Student Life in Tartu

9 January 2023

Student Della Pirrie takes us through the Tartu student experience

Since most of the Erasmus students are leaving this term, I asked some friends about their time here. Virag is a post-grad student from Hungary, and Franzi’s a third-year medicine student from Germany, and they were both eager to talk about Tartu. I also spoke to Sam, who does Russian and History with me at UCL.



Everyone was pleasantly surprised at the range of English-taught classes offered. Virag took beginners Polish and really enjoyed it. I also took an extra language, grabbing the chance to study Chinese before getting back to SSEES. Most languages are taught in English at beginners level, not Estonian, but I was the only native English speaker in the class, and was often singled out to demonstrate the pronunciation hints from the American textbook. There aren’t many British people here (not counting NATO troops) but half the fun of Tartu is everyone being from different places. I can always tell that we’re properly drunk when an emotional chat begins about how beautiful it is that we’ve all found ourselves here in Estonia.

The Estonian climate is worth preparing for. I’ve always said it’s better to buy your cold-weather gear out here, since Estonians know best how to manage it, but Virag thinks you’re better off bringing it yourself. The cold can come suddenly, and you don’t want to be caught out and scrambling to find the perfect polo neck. I certainly regretted not bringing my beloved leather jacket, and had a nightmare with customs when my mum sent it out in October.


For Erasmus students, socialising is the main concern. Our first night in Tartu, Sam and I joined about fifty other students searching for a bonfire someone had rumours about. We never found the bonfire, so instead we all sat in the grass by the canal enjoying the last warm night of the year, and spoke well past the sun set at 10:30pm. Franzi spoke about how she found making friends harder than it used to be. If you’re a few years into your degree, it takes time to get back into the swing of ‘where are you from, what do you study, etc’. But while there are first years beginning their entire degree here, there’s also plenty of post grads, and the Erasmus network is great at helping international students socialise.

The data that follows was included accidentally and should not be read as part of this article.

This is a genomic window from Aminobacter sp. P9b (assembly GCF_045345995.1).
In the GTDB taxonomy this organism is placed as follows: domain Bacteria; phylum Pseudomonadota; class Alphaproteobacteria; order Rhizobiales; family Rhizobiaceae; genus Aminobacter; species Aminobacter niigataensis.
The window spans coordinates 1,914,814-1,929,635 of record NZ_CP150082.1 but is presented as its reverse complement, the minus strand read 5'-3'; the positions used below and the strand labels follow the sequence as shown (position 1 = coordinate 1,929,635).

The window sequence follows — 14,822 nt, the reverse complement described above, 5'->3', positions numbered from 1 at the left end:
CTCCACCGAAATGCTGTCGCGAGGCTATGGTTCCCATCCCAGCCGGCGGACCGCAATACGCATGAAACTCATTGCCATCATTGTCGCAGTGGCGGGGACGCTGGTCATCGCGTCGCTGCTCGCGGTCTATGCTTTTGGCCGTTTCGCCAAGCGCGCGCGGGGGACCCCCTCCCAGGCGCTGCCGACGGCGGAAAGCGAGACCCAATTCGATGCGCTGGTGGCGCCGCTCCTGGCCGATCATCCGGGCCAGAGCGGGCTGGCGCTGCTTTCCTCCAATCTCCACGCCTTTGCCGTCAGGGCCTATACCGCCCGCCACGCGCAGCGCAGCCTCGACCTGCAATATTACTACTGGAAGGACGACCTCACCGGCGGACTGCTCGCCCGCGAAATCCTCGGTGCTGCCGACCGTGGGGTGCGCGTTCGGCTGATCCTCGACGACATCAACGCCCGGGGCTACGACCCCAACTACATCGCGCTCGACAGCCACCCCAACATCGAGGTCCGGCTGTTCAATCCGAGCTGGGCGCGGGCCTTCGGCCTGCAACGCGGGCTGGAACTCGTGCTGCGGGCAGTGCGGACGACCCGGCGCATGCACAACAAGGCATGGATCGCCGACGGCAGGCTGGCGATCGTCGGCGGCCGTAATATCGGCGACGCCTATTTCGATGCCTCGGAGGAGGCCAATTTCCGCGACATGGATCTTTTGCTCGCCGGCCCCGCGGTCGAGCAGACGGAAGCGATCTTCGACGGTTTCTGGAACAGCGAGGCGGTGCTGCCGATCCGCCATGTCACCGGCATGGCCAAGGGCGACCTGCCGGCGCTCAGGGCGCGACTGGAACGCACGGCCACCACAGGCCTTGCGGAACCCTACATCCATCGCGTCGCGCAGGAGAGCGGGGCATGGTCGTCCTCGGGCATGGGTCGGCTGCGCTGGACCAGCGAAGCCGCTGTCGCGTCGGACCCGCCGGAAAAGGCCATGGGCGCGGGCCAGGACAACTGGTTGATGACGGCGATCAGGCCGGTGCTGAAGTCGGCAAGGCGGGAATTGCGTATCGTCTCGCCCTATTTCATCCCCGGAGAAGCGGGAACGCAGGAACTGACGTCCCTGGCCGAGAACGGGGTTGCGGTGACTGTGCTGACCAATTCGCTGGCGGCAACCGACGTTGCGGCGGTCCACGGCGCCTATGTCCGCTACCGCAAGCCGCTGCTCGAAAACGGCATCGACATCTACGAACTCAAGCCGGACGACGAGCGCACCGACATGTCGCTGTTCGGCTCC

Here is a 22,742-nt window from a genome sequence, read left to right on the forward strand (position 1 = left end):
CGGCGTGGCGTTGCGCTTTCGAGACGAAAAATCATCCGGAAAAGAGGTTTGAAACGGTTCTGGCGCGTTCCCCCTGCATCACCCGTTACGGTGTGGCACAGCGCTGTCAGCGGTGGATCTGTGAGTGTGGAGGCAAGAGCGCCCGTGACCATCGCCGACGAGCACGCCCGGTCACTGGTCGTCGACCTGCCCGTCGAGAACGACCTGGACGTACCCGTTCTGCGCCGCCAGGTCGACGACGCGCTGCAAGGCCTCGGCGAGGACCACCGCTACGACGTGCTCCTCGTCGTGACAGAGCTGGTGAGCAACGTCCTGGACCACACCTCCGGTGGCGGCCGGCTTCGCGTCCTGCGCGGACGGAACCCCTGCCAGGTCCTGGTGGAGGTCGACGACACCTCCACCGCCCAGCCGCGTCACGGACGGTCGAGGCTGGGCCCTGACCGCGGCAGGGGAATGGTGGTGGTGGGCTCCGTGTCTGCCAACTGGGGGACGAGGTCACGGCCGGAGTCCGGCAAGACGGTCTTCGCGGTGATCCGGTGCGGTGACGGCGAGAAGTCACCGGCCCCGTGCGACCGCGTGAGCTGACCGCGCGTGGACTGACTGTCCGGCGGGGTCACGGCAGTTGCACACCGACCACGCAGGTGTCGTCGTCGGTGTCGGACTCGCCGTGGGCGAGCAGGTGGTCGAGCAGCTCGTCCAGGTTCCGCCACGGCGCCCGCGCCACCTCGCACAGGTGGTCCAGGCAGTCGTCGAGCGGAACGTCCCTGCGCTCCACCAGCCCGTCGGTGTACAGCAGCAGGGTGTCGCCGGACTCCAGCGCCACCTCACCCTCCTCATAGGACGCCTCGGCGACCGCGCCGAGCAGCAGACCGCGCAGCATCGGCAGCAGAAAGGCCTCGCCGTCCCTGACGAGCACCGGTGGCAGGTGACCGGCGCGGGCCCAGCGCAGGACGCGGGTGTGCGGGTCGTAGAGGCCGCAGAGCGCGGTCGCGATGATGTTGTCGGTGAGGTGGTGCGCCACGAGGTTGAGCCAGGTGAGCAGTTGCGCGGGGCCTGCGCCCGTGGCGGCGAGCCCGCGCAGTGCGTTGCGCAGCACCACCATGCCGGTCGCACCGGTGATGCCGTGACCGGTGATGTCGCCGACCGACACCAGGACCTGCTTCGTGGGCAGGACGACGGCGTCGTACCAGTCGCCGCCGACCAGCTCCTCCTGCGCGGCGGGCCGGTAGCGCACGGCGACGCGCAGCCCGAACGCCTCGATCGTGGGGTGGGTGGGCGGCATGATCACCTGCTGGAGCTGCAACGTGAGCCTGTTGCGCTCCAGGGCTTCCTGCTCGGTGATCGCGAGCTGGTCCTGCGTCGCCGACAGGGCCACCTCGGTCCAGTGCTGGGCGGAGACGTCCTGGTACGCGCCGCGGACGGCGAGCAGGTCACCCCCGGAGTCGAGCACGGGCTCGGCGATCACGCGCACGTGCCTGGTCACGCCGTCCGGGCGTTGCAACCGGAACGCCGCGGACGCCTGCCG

The nightlife in Tartu is a change from London. There are a few main hangout spots for international students, so you always know where to find us. The Erasmus karaoke nights are well loved, and they always begins relaxed, with people arriving early to reserve spots for Frank Sinatra, but by the end the room is full of people drunkenly joining in for ABBA. Just watch you don’t fall off the stage...

Sam pointed out that you do need to think more carefully about your nights out, since shops stop selling alcohol at 10pm, and food delivery is scarce after midnight. He says do your drunken self a favour and order pizza before you go out!